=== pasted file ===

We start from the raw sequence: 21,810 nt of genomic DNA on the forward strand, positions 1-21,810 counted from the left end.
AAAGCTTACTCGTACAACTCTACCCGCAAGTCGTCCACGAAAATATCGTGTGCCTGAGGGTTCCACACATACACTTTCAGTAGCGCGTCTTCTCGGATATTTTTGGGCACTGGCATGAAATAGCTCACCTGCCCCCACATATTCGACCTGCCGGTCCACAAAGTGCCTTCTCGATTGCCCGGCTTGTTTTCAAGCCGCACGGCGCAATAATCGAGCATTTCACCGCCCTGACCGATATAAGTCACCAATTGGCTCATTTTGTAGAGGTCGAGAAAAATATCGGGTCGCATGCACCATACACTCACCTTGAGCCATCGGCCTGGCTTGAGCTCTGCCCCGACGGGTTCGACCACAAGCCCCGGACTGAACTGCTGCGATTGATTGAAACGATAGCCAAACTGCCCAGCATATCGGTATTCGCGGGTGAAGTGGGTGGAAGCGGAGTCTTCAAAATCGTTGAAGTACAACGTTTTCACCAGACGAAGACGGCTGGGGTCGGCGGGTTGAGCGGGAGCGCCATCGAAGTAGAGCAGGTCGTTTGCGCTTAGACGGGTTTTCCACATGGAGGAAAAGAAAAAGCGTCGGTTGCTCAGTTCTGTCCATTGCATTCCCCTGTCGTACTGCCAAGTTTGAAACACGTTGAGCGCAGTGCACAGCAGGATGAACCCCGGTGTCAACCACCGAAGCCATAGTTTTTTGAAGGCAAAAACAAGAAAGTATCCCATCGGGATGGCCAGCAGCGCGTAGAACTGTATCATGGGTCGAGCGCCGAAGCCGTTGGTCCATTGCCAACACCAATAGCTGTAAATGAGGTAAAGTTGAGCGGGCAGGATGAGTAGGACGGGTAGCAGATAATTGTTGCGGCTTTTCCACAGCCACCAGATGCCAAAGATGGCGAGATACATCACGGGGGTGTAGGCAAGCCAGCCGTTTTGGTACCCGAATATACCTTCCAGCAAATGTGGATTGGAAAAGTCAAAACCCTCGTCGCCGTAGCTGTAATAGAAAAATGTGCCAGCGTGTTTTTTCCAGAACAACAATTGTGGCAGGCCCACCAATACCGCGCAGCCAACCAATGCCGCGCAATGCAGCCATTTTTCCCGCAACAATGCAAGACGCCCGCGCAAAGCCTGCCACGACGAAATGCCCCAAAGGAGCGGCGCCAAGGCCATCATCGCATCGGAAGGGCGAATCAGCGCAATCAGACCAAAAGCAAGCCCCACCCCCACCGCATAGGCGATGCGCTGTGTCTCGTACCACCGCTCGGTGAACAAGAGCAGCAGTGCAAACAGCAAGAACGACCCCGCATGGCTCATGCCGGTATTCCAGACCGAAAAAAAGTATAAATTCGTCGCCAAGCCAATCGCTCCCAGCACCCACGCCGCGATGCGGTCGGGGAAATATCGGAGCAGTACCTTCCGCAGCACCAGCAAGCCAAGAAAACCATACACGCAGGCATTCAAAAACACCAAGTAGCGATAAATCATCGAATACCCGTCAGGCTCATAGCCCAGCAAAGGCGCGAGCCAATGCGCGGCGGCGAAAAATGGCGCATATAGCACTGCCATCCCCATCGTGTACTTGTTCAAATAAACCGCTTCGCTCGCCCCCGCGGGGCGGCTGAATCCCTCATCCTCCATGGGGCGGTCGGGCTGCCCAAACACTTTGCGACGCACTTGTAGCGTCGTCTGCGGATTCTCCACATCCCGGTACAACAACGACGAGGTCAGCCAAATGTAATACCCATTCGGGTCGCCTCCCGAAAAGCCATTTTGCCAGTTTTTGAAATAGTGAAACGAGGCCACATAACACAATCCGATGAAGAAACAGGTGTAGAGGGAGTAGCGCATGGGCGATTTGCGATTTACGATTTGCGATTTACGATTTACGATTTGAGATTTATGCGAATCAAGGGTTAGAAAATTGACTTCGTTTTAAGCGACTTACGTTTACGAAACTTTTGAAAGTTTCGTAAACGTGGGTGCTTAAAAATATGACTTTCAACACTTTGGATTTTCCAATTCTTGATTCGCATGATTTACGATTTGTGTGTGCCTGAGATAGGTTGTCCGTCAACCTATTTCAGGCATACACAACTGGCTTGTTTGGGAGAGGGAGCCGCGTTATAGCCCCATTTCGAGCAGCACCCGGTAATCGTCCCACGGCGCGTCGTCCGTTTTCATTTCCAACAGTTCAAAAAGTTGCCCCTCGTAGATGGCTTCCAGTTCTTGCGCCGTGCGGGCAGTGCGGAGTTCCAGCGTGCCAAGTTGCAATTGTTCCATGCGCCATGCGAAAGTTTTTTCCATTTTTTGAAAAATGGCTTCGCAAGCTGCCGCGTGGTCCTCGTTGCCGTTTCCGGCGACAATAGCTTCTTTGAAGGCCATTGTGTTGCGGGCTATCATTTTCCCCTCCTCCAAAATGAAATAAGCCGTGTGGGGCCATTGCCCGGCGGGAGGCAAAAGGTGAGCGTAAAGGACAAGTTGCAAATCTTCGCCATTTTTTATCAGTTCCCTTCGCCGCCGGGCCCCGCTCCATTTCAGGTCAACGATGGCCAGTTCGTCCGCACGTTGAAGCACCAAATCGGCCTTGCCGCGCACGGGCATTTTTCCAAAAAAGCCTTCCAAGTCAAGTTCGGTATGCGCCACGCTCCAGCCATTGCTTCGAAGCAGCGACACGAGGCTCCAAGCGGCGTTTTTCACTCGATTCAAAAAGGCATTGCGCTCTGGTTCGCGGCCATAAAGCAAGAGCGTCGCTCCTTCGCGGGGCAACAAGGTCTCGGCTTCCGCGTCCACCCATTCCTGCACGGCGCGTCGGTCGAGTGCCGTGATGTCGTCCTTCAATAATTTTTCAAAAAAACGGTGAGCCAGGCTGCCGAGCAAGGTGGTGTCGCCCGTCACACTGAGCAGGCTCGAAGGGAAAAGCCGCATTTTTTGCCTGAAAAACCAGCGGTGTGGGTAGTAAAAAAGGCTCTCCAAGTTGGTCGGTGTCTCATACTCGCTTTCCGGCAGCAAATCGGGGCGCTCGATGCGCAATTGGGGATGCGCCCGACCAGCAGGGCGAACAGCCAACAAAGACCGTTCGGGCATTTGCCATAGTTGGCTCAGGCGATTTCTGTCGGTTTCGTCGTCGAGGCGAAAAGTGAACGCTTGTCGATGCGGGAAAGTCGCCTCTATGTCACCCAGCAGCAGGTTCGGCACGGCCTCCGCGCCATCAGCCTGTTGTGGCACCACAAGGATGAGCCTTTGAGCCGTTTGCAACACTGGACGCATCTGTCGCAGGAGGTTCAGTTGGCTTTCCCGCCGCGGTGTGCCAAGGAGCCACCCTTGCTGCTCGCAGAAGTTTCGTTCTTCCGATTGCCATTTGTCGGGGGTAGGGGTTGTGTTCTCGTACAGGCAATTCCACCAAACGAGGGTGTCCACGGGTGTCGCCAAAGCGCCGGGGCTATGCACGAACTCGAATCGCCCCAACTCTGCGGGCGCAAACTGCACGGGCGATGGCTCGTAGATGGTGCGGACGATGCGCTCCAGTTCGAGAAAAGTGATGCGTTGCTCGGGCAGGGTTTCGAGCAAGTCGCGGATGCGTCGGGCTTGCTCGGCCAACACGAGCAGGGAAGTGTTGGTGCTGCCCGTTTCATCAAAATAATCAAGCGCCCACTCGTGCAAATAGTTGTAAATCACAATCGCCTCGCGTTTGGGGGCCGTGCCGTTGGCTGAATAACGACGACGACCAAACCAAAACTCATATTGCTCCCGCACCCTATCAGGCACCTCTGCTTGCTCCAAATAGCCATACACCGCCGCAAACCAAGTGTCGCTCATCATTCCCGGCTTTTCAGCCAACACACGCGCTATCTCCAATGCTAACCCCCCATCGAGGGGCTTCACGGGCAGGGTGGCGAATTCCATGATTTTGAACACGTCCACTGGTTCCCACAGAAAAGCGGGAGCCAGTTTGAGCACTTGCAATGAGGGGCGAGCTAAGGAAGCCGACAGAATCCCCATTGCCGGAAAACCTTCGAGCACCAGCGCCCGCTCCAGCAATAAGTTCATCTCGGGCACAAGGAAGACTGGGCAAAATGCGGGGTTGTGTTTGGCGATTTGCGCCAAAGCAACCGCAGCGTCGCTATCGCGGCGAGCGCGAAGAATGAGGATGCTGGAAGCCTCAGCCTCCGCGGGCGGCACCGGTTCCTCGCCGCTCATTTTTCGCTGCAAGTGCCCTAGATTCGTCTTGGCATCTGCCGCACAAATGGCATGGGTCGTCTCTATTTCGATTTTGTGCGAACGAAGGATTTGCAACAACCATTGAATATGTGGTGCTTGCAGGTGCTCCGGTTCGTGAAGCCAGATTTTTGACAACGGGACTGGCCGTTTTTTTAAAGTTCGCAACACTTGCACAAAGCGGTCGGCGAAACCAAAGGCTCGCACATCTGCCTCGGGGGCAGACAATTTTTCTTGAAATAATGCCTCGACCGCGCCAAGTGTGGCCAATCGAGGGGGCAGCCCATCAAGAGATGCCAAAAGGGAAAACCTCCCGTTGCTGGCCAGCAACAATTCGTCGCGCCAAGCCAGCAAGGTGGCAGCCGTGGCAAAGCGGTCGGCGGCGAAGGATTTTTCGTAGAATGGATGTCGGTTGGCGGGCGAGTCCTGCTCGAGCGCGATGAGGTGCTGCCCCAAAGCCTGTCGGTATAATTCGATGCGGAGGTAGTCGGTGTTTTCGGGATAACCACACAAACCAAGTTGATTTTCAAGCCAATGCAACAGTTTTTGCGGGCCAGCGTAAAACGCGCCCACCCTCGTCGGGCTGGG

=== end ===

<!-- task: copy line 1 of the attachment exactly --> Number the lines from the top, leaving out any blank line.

We start from the raw sequence: 21,810 nt of genomic DNA on the forward strand, positions 1-21,810 counted from the left end.